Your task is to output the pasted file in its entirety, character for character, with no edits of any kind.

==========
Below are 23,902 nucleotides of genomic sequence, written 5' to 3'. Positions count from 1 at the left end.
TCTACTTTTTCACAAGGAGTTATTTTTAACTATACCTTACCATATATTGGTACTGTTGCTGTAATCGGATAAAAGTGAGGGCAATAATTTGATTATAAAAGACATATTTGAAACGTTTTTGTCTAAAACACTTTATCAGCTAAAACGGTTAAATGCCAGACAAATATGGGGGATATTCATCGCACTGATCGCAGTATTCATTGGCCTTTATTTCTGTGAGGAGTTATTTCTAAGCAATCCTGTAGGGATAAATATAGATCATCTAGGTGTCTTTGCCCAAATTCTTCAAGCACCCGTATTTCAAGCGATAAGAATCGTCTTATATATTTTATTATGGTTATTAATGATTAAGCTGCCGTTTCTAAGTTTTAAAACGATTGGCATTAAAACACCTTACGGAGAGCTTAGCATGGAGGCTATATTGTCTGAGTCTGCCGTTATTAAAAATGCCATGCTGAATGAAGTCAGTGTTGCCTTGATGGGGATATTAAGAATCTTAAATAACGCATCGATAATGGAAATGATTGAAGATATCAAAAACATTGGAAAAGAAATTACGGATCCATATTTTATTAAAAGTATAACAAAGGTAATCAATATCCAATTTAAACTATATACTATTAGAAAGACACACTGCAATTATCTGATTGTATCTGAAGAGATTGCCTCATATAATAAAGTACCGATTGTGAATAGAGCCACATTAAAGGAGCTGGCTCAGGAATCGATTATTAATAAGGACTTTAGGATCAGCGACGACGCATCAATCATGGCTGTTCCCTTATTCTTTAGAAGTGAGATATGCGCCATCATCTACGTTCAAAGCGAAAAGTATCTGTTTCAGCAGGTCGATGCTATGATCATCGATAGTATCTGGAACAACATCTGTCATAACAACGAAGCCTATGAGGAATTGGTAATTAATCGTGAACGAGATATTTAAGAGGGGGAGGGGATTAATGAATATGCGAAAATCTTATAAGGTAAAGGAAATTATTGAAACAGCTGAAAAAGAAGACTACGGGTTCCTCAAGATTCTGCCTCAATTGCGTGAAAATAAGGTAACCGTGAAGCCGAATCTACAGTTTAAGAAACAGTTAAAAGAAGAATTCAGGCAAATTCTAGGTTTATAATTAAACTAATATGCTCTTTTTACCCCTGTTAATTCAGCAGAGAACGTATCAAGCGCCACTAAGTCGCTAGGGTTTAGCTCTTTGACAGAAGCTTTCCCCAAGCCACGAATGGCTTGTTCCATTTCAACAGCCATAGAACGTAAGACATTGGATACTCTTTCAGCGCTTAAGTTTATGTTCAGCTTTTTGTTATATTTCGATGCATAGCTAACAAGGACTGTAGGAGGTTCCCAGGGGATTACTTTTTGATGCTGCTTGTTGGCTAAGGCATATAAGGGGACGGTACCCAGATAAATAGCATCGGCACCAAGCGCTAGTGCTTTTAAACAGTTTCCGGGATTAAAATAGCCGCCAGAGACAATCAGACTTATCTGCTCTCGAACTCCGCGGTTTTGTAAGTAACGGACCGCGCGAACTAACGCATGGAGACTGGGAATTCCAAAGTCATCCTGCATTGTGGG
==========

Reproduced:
Below are 23,902 nucleotides of genomic sequence, written 5' to 3'. Positions count from 1 at the left end.
TCTACTTTTTCACAAGGAGTTATTTTTAACTATACCTTACCATATATTGGTACTGTTGCTGTAATCGGATAAAAGTGAGGGCAATAATTTGATTATAAAAGACATATTTGAAACGTTTTTGTCTAAAACACTTTATCAGCTAAAACGGTTAAATGCCAGACAAATATGGGGGATATTCATCGCACTGATCGCAGTATTCATTGGCCTTTATTTCTGTGAGGAGTTATTTCTAAGCAATCCTGTAGGGATAAATATAGATCATCTAGGTGTCTTTGCCCAAATTCTTCAAGCACCCGTATTTCAAGCGATAAGAATCGTCTTATATATTTTATTATGGTTATTAATGATTAAGCTGCCGTTTCTAAGTTTTAAAACGATTGGCATTAAAACACCTTACGGAGAGCTTAGCATGGAGGCTATATTGTCTGAGTCTGCCGTTATTAAAAATGCCATGCTGAATGAAGTCAGTGTTGCCTTGATGGGGATATTAAGAATCTTAAATAACGCATCGATAATGGAAATGATTGAAGATATCAAAAACATTGGAAAAGAAATTACGGATCCATATTTTATTAAAAGTATAACAAAGGTAATCAATATCCAATTTAAACTATATACTATTAGAAAGACACACTGCAATTATCTGATTGTATCTGAAGAGATTGCCTCATATAATAAAGTACCGATTGTGAATAGAGCCACATTAAAGGAGCTGGCTCAGGAATCGATTATTAATAAGGACTTTAGGATCAGCGACGACGCATCAATCATGGCTGTTCCCTTATTCTTTAGAAGTGAGATATGCGCCATCATCTACGTTCAAAGCGAAAAGTATCTGTTTCAGCAGGTCGATGCTATGATCATCGATAGTATCTGGAACAACATCTGTCATAACAACGAAGCCTATGAGGAATTGGTAATTAATCGTGAACGAGATATTTAAGAGGGGGAGGGGATTAATGAATATGCGAAAATCTTATAAGGTAAAGGAAATTATTGAAACAGCTGAAAAAGAAGACTACGGGTTCCTCAAGATTCTGCCTCAATTGCGTGAAAATAAGGTAACCGTGAAGCCGAATCTACAGTTTAAGAAACAGTTAAAAGAAGAATTCAGGCAAATTCTAGGTTTATAATTAAACTAATATGCTCTTTTTACCCCTGTTAATTCAGCAGAGAACGTATCAAGCGCCACTAAGTCGCTAGGGTTTAGCTCTTTGACAGAAGCTTTCCCCAAGCCACGAATGGCTTGTTCCATTTCAACAGCCATAGAACGTAAGACATTGGATACTCTTTCAGCGCTTAAGTTTATGTTCAGCTTTTTGTTATATTTCGATGCATAGCTAACAAGGACTGTAGGAGGTTCCCAGGGGATTACTTTTTGATGCTGCTTGTTGGCTAAGGCATATAAGGGGACGGTACCCAGATAAATAGCATCGGCACCAAGCGCTAGTGCTTTTAAACAGTTTCCGGGATTAAAATAGCCGCCAGAGACAATCAGACTTATCTGCTCTCGAACTCCGCGGTTTTGTAAGTAACGGACCGCGCGAACTAACGCATGGAGACTGGGAATTCCAAAGTCATCCTGCATTGTGGG